Vapor pressure is the pressure of a vapor in equilibrium with its non-vapor phases. The vapor pressure of water is the partial pressure of water vapor in air, and it increases as the temperature increases. The higher the vapor pressure, the more likely it is for water to evaporate.

To find the vapor pressure of water, you’ll need to use a thermometer and a barometer. First, take the temperature of the water using the thermometer. Then, use the barometer to measure atmospheric pressure.

Finally, subtract atmospheric pressure from Vapor Pressure (in mmHg) to get your answer. For example: let’s say that you want to find the vapor pressure of water at 20 degrees Celsius. First, you would measure the temperature and find that it is 20 degrees Celsius.

Then, you would use your barometer to measure atmospheric pressure and find that it is 760 mmHg. To calculate the vaporpressureofwaterat20degreesCelsiusyouwouldsubtract760mmHgfromVaporPressure(inmmHg), which would give you 740 mmHg.

Vapor Pressure Lowering Formula

When a substance is added to a liquid, the vapor pressure of the liquid decreases. This is because the molecules of the substance being added take up space in the liquid, and this reduces the amount of space that molecules have to move around. This reduced space results in fewer molecules escaping from the surface of the liquid into the gas phase, and thus, a lower vapor pressure.

The vapor pressure lowering (VPL) formula can be used to calculate how much a given substance will reduce the vapor pressure of a liquid. The VPL formula is: where P is the original vapor pressure of the pureliquid, P’ is the new vapor pressure after addition ofthe solute, x is molesofsolute/total molesofliquid,and R isthe universalgasconstant(0.08206L·atm/mol·K).

This formula can be rearranged to solve for x, which gives us: Thus, we can use this equation to determine how much solute must be added to a given volume of liquid in order to achieve a desired decrease in vapor pressure. For example, let’s say we have 1 Lof water at 100 kPa and we wantto add enough sodium chloride (NaCl)to decrease itsvaporpressureto 50 kPa.

We would first calculate x using our rearranged VPL equation: Now that we know we need 0.1 mol NaCl per literofwater(or100 g NaCl per literofwater),we can simply add this amountofsodiumchlorideinto our 1 L bottleofthewaterand stir until it has dissolved completely. After doing so, we would measurethevaporpressureofthewateragain and verifythatitisindeed50kPa.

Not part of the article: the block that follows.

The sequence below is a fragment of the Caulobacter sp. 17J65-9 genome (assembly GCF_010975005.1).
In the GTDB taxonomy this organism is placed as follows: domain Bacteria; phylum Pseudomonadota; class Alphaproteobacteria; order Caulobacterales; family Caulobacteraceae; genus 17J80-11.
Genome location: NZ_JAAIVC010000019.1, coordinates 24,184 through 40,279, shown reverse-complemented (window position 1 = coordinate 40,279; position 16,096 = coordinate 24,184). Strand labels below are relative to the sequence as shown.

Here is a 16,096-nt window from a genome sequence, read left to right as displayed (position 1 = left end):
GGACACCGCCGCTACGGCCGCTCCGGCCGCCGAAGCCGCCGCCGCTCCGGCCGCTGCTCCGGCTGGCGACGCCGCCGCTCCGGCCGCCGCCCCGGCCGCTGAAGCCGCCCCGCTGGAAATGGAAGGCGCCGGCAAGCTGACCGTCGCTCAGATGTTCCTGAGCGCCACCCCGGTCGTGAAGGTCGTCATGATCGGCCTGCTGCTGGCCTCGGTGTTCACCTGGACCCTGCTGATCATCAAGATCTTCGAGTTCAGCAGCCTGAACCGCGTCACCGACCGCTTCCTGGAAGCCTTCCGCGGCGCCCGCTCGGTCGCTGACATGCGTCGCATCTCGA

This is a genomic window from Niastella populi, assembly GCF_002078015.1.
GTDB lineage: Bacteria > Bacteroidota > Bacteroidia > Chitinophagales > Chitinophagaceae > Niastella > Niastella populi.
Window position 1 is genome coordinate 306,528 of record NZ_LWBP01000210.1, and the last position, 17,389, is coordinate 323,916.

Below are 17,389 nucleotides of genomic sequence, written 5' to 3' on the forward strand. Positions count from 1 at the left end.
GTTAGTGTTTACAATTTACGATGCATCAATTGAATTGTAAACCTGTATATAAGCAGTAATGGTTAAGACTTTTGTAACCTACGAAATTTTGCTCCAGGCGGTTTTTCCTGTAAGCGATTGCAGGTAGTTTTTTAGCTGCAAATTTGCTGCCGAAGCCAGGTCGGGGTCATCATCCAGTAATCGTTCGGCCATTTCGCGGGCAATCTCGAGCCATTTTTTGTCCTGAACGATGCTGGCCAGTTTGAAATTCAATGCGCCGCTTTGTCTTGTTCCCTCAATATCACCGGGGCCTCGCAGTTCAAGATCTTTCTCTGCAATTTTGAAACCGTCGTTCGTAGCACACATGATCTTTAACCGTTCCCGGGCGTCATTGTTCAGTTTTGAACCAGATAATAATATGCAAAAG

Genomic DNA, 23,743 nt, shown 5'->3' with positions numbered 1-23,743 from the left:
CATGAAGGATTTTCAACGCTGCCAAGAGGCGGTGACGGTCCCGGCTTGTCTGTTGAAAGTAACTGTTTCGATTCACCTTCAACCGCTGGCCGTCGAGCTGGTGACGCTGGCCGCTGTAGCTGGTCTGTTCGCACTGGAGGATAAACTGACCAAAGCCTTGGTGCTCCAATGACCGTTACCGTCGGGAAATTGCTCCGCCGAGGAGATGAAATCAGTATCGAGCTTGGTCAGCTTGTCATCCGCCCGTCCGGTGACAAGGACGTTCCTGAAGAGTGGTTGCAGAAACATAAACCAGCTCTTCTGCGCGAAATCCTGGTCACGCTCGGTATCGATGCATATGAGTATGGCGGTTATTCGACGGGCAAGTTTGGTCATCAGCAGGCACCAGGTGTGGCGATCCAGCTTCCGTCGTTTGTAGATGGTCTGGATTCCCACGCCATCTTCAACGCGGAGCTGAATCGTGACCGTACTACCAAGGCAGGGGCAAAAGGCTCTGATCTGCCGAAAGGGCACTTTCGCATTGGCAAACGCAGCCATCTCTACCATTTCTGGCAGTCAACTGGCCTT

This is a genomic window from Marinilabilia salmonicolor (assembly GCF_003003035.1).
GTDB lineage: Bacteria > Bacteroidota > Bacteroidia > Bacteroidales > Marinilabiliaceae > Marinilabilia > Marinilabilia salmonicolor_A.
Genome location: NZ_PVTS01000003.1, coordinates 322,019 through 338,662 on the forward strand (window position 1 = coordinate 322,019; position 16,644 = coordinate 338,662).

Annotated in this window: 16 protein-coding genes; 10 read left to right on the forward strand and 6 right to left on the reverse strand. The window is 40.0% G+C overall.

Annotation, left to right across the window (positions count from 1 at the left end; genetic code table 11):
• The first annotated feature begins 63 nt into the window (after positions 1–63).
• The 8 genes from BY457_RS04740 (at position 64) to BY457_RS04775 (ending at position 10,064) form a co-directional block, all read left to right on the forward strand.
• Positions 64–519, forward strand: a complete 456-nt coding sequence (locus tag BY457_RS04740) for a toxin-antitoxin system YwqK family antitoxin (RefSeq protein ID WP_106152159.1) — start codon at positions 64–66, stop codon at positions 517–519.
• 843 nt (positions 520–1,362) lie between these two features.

What is the Vapor Pressure of the Solution at 25?

Assuming you are referring to a vapor pressure of 25 mmHg, this is considered a relatively low vapor pressure. To achieve this level of vapor pressure, the solution would need to be cooled to a temperature below the freezing point of water.

How Do You Calculate Vapor Pressure from Boiling Point?

To calculate the vapor pressure from boiling point, you need to know the following: 1) The boiling point of the liquid 2) The atmospheric pressure

3) The latent heat of vaporization of the liquid 4) The molar mass of the liquid 5) The universal gas constant.

Here is the equation you will use: VP = X * P* e^((-latent heat of vaporization)/(universal gas constant * molar mass)) Latent heat of vaporization can be found in a variety of ways, but a common one is to look it up in a steam tables book.

Molar mass can also be looked up, or calculated if the molecular formula for the substance is known. Universal gas constant should be given to you in most cases, but if not it is equal to 8.314510 J/K•mol. Finally, X is a correction factor that compensates for non-ideal conditions.

It is equal to 1 at standard temperature and pressure (STP), but will be different at other conditions. You can find values for X in steam tables books as well, or by using an online calculator like this one: . Just enter in your desired temperatures and pressures and it will give you a value for X to use in your equation.


If you’re having trouble solving vapor pressure problems, there are a few things you can try. First, make sure that you understand the definition of vapor pressure. Once you’ve done that, try using the Ideal Gas Law to solve the problem.

If that doesn’t work, you can also try using the Clausius-Clapeyron Equation. Finally, if all else fails, consult a textbook or ask a professor for help.

Joseph is an HVAC technician and a hobbyist blogger. He’s been working as an HVAC technician for almost 13 years, and he started blogging just a couple of years ago. Joseph loves to talk about HVAC devices, their uses, maintenance, installation, fixing, and different problems people face with their HVAC devices. He created Hvacbuster to share his knowledge and decade of experiences with people who don’t have any prior knowledge about these devices.